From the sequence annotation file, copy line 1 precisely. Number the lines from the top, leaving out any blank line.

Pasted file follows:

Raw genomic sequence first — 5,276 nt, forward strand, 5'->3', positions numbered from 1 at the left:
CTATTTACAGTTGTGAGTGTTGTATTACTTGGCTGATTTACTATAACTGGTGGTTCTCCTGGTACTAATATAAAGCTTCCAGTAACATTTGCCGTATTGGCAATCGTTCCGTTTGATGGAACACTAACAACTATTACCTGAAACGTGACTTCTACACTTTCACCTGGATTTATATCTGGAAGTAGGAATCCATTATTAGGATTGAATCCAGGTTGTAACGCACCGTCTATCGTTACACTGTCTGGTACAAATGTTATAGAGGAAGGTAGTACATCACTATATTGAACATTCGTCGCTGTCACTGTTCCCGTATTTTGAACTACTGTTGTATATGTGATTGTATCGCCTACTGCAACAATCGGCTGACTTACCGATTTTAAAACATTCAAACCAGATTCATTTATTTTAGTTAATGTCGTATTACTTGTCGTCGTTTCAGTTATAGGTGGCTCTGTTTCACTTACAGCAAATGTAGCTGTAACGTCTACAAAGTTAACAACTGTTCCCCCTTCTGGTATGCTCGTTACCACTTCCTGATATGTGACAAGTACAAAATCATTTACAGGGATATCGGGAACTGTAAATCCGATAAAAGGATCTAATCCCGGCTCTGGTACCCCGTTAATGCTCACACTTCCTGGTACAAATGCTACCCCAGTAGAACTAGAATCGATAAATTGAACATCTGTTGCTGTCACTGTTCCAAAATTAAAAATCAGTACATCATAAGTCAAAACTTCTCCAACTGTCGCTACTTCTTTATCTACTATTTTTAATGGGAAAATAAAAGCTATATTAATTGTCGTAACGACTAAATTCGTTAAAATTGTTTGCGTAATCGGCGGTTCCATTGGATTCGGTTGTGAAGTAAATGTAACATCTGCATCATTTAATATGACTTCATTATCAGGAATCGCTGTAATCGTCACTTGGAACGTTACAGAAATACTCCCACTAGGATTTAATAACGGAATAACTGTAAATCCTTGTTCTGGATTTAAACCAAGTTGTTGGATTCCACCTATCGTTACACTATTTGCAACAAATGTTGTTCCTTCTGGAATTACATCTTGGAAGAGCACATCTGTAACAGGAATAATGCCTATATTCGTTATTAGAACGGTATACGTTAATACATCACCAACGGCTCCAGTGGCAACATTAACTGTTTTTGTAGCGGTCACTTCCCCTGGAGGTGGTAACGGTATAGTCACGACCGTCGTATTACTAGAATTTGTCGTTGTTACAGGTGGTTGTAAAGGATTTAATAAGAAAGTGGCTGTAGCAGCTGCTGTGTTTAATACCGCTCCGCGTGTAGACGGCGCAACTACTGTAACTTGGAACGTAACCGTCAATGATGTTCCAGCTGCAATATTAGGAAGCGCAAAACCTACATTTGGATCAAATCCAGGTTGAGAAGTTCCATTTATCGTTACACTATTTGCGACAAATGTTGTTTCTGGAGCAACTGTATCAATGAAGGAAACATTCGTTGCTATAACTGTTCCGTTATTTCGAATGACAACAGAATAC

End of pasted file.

Raw genomic sequence first — 5,276 nt, forward strand, 5'->3', positions numbered from 1 at the left: